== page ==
Guest Column: Oregon knows technology is fallible | Columns

Oregon has no traffic accidents.

But there are computer crashes.

A routine bill in legislature in 2021 would have changed the terms “accident” and “collision” in state traffic laws to “crash”. However, House Bill 3050 died on the Senate Order Committee where Senate President Peter Courtney, D-Salem, inexplicably sent it last month of the Legislature. Due to “some kind of technical glitch” described as “some kind of technical glitch” it never appeared on the committee’s list of bills to work.

The 89-page bill itself isn’t a big deal, although the term “accident” is considered out of date as most crashes are preventable – the result of human error as opposed to random occurrences. It is important that the fate of HB 3050 was not an isolated incident. Legislators said at least some other bills “disappeared” due to IT bugs.

Technology is fallible. Its shortcomings in the 2021 legislature are nothing compared to other recent IT problems in the state government – the new state telephone system, an emergency network, the Cover Oregon health care debacle, and of course the much-noticed problems with the Oregon Employment Department systems.

Overconfidence or hubris are also not unique in the IT world. Remember the confidence with which Pat Allen, director of the Oregon Health Authority, said in February 2020 that our state was well prepared to deal with this emerging coronavirus called COVID-19?

The Democrats named the 2021 session the most accessible and transparent in Oregon history, as people from anywhere in Oregon could testify about bills via video conference or phone. To stick with this topic of conversation, the legislature seldom acknowledged the shortcomings: due to technological constraints, committee meetings were limited to certain blocks of time, which in turn limited the amount of public testimony and debate by lawmakers. Video feeds sometimes crashed. Committee members were often not visible to the public, and sometimes not to each other. People often said that when it was their turn to testify, they would not be able to get through. Written testimony and other documents sometimes became difficult to find as legislation progressed.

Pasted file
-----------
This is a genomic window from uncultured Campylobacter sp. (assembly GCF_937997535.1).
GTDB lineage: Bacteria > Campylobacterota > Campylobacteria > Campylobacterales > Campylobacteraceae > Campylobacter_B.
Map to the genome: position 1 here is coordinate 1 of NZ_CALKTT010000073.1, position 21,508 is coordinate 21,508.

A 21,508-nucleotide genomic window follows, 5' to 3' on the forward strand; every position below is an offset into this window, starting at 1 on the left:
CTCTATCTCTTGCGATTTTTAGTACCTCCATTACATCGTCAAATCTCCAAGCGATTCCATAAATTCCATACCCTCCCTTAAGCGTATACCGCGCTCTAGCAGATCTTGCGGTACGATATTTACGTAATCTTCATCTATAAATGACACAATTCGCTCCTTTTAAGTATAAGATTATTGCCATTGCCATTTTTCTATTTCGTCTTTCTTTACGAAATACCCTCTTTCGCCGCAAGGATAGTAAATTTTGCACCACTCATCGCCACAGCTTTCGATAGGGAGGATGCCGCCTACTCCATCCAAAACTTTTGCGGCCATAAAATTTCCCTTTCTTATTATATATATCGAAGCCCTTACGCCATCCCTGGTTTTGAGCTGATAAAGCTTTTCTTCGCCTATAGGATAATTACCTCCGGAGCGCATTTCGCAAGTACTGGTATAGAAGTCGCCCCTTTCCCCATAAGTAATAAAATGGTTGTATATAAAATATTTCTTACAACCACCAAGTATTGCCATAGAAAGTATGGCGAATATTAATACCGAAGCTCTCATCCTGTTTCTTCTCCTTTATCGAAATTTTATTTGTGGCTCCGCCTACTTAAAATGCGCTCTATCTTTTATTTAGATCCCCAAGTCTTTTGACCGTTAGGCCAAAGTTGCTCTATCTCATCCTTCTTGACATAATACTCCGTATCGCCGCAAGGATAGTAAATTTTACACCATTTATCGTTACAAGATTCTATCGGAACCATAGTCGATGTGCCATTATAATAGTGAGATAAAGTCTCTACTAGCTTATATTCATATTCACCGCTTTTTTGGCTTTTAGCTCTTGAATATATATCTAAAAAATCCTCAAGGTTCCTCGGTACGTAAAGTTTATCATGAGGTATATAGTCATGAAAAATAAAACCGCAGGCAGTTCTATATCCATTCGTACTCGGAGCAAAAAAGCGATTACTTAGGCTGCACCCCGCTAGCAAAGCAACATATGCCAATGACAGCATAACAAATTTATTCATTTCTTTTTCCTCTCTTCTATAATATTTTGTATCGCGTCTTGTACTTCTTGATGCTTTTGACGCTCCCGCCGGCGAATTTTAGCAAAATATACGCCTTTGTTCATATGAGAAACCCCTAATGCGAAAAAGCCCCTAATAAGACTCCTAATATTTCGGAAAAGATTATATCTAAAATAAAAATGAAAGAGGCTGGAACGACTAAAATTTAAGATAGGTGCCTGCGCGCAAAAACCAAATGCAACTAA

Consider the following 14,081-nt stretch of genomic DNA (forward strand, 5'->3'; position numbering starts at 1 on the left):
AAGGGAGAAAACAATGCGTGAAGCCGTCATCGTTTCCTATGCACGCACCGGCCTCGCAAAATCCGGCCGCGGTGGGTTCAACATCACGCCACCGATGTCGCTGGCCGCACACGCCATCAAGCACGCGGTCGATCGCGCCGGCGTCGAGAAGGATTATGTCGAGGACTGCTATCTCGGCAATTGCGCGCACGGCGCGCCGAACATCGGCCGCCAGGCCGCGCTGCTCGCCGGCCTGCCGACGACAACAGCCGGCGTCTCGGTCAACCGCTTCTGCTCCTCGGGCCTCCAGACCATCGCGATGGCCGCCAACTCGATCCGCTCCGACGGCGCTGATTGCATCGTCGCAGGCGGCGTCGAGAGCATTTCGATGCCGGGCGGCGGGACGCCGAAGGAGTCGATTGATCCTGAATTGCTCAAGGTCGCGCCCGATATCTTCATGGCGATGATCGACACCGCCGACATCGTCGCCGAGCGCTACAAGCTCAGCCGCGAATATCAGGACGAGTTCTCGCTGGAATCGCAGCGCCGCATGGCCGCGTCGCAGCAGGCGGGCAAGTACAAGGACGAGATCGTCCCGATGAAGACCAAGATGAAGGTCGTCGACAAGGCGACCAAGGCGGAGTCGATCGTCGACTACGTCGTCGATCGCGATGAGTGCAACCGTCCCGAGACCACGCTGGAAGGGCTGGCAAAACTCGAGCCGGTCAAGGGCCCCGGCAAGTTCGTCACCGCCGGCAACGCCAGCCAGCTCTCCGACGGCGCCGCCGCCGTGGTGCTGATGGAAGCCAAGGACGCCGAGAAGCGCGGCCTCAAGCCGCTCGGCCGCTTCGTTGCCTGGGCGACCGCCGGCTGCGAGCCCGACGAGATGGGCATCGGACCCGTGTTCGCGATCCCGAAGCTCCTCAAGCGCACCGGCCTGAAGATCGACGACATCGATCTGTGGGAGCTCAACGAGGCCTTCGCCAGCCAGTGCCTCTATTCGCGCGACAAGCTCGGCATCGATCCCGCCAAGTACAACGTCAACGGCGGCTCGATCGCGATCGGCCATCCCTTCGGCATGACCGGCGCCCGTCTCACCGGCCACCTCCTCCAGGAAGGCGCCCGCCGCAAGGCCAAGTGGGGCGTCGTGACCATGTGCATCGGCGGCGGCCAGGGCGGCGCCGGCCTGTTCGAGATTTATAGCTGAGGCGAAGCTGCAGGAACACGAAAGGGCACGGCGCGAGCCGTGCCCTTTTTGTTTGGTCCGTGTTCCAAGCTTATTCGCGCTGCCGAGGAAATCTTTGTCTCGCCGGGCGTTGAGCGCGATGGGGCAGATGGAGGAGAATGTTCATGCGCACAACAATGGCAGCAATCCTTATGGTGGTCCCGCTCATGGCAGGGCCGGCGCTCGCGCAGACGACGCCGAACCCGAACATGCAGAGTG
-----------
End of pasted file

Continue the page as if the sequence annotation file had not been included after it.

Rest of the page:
Although the legislature’s technology has improved significantly compared to previous years, it has widened the gap between the technological haves and the haves. Oregonians required a certain level of technical skill to participate. They also needed reliable internet or phone connections that are not available in much of rural Oregon.

Television stations were set up outside the Capitol so that anyone who did not have internet access could follow what was going on. As far as I can remember, I have never seen anyone use them.

No matter what the world wishes for, the old “normal” is gone forever. The pandemic has introduced technology into our lives in valuable ways that may never go away – from attending legislative hearings remotely, to conducting medical appointments via video, ordering online at restaurants, and combining in-person and video services.

Therefore, the overarching technology question for the Legislature and Oregon Capitol staff can be broken down into four parts: A) What lessons have been learned this year? B) Who is creating, evaluating, and following these lessons? C) What other ideas can Oregon adopt from other states, local governments, and the private sector? D) What improvements will be made for the legislature in 2022 and ahead, and how will these improvements be effectively tested by real people across the state?

Here are two more questions about Capitol operations:

Are metal detectors coming to the Capitol?

The Oregon Capitol will reopen to the public. But what will the public experience be like if the main public entrances remain closed due to construction work?

Meanwhile, lawmakers have voted to ban individuals, including covert gun license holders, from bringing guns into the Capitol. This would probably affect legislators or employees who regularly carry concealed weapons for self-defense. How is this enforced when it comes to that?

Three Republican officials – E. Werner Reschke of Klamath Falls, David Brock Smith of Port Orford, and the recently deposed Mike Nearman of Independence – tabled an initiative on June 2 to repeal Senate Act 554, which includes other firearms restrictions. You have until September 24th to collect 74,680 valid signatures from voters and to force an election.

The legislature, not the governor, is responsible for the Capitol. When SB 554 comes into force this fall, will the legislature install metal detectors, search people entering the building or take other security measures? The facade of the Capitol already resembles a fortress with concrete security bollards blocking the passage where cars and buses would unload visiting school children, tourists, demonstrators and others.

Dick Hughes has been reporting on the Oregon political scene since 1976.

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